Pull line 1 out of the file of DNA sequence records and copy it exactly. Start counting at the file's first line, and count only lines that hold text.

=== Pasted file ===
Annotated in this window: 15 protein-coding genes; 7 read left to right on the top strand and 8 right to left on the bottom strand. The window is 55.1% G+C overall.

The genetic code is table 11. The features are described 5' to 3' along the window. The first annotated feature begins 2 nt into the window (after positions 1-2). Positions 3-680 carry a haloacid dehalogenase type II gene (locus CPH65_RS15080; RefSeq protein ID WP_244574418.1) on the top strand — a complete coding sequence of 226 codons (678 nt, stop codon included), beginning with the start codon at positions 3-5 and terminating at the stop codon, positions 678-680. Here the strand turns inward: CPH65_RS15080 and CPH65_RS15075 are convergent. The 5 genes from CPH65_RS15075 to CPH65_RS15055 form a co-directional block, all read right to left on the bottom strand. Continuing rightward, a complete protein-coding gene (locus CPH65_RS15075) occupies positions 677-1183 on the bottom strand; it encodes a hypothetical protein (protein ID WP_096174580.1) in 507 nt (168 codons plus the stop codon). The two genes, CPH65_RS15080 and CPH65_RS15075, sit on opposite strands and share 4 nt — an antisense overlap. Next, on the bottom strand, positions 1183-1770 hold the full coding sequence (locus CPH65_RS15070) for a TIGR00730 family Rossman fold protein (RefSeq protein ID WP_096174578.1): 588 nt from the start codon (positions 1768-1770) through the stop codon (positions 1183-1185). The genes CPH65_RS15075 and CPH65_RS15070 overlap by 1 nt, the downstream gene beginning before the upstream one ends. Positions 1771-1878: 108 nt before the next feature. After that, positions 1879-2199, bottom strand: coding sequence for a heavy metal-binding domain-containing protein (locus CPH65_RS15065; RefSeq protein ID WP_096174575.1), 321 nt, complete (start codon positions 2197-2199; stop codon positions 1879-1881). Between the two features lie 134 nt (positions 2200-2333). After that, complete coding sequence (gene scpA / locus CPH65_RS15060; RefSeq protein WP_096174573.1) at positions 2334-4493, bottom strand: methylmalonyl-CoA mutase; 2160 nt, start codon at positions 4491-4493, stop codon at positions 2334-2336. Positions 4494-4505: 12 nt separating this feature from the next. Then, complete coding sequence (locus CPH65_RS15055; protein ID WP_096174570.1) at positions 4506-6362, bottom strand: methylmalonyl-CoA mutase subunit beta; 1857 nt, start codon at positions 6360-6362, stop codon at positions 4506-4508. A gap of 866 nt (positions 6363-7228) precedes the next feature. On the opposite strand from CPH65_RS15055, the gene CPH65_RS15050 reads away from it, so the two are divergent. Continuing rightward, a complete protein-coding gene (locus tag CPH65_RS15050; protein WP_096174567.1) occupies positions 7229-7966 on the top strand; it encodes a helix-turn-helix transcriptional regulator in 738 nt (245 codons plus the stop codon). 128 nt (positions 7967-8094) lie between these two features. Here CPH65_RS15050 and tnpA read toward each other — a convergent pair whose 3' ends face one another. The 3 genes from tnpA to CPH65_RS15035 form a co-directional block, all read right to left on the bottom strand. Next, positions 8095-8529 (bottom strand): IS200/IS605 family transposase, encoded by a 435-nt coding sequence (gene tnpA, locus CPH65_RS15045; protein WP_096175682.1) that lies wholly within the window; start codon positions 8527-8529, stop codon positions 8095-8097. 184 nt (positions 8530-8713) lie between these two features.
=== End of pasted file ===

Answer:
Annotated in this window: 15 protein-coding genes; 7 read left to right on the top strand and 8 right to left on the bottom strand. The window is 55.1% G+C overall.